enough to determine the reigns, or years, to which they belong. However, their 
contents and style of writing prove that they belong to the late rather than the 
early Babylonian period. More than fifty records are in the Sumerian language 
and therefore belong to a very early period. Over a dozen are labels, known as 
bullae, that were attached to sacks of grain, bundles of produce, etc., sent from 
one place to another. 

The four hundred and twenty texts of this volume belong to the reigns of 
Nebuchadrezzar and Nabonidus, two hundred and sixty-two to the reign of Nebu¬ 
chadrezzar (604—561 B. C.) and one hundred and fifty-eight to the reign of 
Nabonidus (555 — 538 B. C.). (Some authorities regard 539 B. C. as the conclud¬ 
ing year of the reign of Nabonidus.) These two kings together reigned a total 
of sixty years of the eighty-seven years representing the Neo-Babylonian period, 
from the first year of Nabopolassar (625 B. C.) to the capture of Babylon by 
Cyrus (538 B. C.). If the time were reckoned from the capture of Nineveh by 
Nabopolassar (606 B. C.), the combined reigns of Nebuchadrezzar and Nabonidus 
would represent an even greater percentage. 

The following tables show the distribution of the tablets throughout the 
reigns of the two kings. The only years missing in the reign of Nebuchadrezzar 
are the year of accession, the tenth and fifteenth. All the years of Nabonidus are 
represented except the fourteenth. While the exact date of thirty-four tablets 
cannot be determined, it is interesting to note how the tablets are grouped to¬ 
gether in certain parts of the reigns. The catalogue gives a summary of the con- 


tents of all the tablets. 

Year of Number of 

Time of Nebuchadrezzar. 

Year of Number of 

Year of 

Number of 

Reign 

Tablets 

Reign 

Tablets 

Reign 

Tablets 

Acc. 

0 

5 

5 

10 

0 

1 

3 

6 

1 

11 

1 

2 

4 

7 

2 

12 

3 

3 

4 

8 

3 

13 

1 

4 

2 

9 

1 - 

14 

2 


18 


GOUCHER COLLEGE CUNEIFORM INSCRIPTIONS, VOL. I 


Year of 

Number of 

Year of 

Number of 

Year of 

Number of 

Reign 

Tablets 

Reign 

Tablets 

Reign 

Tablets 

15 

0 

25 

1 

35 

5 

16 

1 

26 

7 

36 

15 

17 

1 

27 

4 

37 

16 

18 

6 

28 

1 

38 

17 

19 

2 

29 

2 

39 

15 

20 

O 

O 

30 

4 

40 

11 

21 

6 

31 

3 

41 

15 

22 

20 

32 

8 

42 

15 

23 

8 

33 

3 

43 

4 

24 

6 

34 

5 

? 

26 



Time or 

Nabonldus. 



Year of 

Number of 

Year of 

Number of 

Year of 

Number of 

Reign 

Tablets 

Reign 

Tablets 

Reign 

Tablets 

Acc.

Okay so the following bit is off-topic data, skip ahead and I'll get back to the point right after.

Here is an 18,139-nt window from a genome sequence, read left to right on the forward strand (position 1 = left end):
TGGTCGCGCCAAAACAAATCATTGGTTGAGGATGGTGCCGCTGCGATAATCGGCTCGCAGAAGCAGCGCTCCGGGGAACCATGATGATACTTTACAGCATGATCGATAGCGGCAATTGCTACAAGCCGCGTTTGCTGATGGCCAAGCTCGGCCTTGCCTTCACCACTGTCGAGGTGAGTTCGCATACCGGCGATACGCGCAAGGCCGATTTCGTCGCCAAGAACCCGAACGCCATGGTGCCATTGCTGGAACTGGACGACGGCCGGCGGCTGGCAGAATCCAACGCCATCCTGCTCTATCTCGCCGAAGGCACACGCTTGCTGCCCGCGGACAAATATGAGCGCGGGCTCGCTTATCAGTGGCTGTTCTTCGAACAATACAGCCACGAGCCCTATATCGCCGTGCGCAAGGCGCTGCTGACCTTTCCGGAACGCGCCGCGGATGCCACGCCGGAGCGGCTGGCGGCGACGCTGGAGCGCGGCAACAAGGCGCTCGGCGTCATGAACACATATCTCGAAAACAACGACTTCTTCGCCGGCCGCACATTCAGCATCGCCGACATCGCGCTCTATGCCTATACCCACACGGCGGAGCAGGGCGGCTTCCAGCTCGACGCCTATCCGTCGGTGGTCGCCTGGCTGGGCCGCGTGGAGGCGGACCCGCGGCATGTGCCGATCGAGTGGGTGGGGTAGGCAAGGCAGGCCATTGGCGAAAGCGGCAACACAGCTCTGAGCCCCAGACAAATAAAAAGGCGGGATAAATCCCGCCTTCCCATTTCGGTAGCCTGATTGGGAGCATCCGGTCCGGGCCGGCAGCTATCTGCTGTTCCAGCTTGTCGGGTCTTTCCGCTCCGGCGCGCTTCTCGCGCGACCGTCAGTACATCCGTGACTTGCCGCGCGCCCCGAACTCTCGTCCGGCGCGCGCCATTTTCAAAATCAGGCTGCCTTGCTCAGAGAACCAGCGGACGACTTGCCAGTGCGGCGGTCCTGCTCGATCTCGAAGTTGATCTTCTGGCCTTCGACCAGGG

1 

7 

32 

14 

0 

1 

3 

8 

14 

15 

1 

2 

4 

9 

6 

16 

1 

3 

10 

10 

18 

17 

1 

4 

5 

11 

24 

? 

8 

5 

22 

12 

3 



6 

3 

13 

2 




It is not necessary to give more than a brief description of the historical 
setting of these two kings. Nebuchadrezzar was the son of Nabopolassar, who 
with the help of the Medes captured the city of Nineveh in 606 B. C. and thus 
brought an end to the Assyrian empire. While still crown prince, Nebuchadrezzar 
led the Babylonian army that defeated the Egyptians at the battle of Carchemish 
in 605 B. C., which victory decided the fate of the Mediterranean countries for¬ 
merly tributary to Assyria. After pursuing the Egyptians to the borders of their 
land, he hurried back on account of the death of his father. Immediately assum¬ 
ing the reins of government, he ruled with a strong hand for forty-three years. 
The royal inscriptions which belong to his reign deal mainly with building oper¬ 
ations. In 586 B. C. he captured Jerusalem and caused the Jews to dwell as 
exiles in Babylonia. 


DOUGHERTY—ARCHIVES FROM ERECH 


19 


After Nebuchadrezzar came the brief and unimportant reigns of Amel- 
Marduk (Evil-Merodach), Neriglissar, and Labashi-Marduk (Laborosoarchod). 
Nabonidus, the last of the Neo-Babylonian kings, was not of the royal line. The 
son of Nabu-balatsu-iqbi, he was chosen by the priests of Babylon as the occupant 
of the throne after the last three kings of the Nabopolassar dynasty had demon¬ 
strated their weakness and inefficiency. The character of Nabonidus indicates 
that he could not have been a usurper in the ordinary sense of the term. Inter¬ 
ested more in archaeological investigations and religious reforms than in the poli¬ 
tical affairs of his kingdom, he left military matters to his son, Belshazzar, who as 
crown prince seems to have exercised almost regal authority. There is little doubt 
that the latter would have become another Nebuchadrezzar, if Cyrus had not put 
an end to his dreams. 

The texts of this volume contain three references to Belshazzar. No. 322, 1 
which mentions him by name, is a receipt for the tithe which he paid to the 
temple in Erech. In the other cases he is referred to by the title mar sarri = “the 
son of the king,” i. e., crown prince. No. 405:1 — 7 indicates that he was entitled 
to the same treatment accorded his father, while No. 355:1—3 2 is a record of 
money paid to a man sent to him, probably with a message. 

There are nineteen seal impressions. Thirteen are records of wine received 
by Gimillu, the son of Ardia, for goldsmiths, coppersmiths, blacksmiths, weavers, 
shoemakers, farmers, cattlemen and sheep shearers. See Nos. 76, 99, 100, 101, 
102, 103, 104, 107, 136, 138, 171, 182, 183. Gimillu was evidently in charge of 
the distribution of wine to those who worked for the temple in various capacities.